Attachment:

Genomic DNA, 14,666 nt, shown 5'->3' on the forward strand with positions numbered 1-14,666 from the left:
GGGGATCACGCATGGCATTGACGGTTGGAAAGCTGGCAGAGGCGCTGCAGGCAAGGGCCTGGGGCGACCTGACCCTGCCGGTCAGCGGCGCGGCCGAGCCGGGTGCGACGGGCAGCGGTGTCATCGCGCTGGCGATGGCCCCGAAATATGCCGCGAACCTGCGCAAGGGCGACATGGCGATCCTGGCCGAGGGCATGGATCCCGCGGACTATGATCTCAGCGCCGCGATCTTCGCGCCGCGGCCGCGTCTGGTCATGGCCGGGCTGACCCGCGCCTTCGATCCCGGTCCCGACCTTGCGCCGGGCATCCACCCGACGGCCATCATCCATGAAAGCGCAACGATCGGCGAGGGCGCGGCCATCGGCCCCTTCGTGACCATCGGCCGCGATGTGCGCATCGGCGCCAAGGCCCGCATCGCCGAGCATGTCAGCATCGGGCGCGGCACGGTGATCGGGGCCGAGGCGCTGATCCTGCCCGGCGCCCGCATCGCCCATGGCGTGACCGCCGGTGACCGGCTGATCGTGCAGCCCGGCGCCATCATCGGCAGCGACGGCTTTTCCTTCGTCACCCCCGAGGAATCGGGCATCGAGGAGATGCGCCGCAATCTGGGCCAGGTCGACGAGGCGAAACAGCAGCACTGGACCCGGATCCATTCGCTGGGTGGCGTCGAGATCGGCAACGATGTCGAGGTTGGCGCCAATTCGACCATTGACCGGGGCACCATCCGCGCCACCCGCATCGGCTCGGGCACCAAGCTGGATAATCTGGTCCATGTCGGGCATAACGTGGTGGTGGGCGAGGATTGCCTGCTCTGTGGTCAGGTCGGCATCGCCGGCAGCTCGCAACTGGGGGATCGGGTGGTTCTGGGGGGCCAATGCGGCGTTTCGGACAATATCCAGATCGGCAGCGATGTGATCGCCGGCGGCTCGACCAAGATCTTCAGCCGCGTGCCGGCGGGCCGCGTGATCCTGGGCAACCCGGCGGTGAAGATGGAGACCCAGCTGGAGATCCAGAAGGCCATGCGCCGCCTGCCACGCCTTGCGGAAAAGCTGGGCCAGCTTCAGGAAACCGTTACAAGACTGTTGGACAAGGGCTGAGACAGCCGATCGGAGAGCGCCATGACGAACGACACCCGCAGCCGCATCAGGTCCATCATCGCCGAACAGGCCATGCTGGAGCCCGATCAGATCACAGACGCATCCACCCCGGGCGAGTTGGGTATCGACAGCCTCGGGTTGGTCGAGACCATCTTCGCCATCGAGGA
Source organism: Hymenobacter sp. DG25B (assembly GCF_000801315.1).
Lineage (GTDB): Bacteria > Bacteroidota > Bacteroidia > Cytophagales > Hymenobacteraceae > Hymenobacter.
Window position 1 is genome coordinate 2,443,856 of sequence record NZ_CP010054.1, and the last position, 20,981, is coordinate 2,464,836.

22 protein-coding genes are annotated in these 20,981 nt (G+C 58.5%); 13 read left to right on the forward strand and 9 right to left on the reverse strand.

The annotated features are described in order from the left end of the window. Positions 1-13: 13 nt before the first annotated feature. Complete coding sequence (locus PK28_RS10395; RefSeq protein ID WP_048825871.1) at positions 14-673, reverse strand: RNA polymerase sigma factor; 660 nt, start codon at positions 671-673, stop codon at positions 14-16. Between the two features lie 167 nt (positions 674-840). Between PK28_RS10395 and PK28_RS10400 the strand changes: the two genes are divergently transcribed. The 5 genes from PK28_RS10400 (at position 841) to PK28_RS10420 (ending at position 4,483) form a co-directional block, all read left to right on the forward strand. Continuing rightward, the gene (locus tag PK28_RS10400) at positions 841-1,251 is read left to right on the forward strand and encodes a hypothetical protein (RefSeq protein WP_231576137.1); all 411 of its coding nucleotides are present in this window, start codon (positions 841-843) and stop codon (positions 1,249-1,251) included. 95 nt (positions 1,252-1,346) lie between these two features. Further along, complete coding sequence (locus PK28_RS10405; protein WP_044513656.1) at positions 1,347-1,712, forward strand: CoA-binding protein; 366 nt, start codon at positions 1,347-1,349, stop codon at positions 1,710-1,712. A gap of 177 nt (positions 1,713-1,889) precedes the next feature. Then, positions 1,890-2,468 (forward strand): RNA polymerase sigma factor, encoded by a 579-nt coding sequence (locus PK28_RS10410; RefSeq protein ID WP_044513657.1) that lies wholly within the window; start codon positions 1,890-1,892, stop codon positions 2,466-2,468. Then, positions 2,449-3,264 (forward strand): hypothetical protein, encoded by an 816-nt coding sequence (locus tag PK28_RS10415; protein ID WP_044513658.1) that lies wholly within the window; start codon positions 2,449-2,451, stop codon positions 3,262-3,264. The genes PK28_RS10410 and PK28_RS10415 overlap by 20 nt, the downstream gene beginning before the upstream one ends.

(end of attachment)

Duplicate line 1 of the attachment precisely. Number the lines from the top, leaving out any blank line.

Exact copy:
Genomic DNA, 14,666 nt, shown 5'->3' on the forward strand with positions numbered 1-14,666 from the left: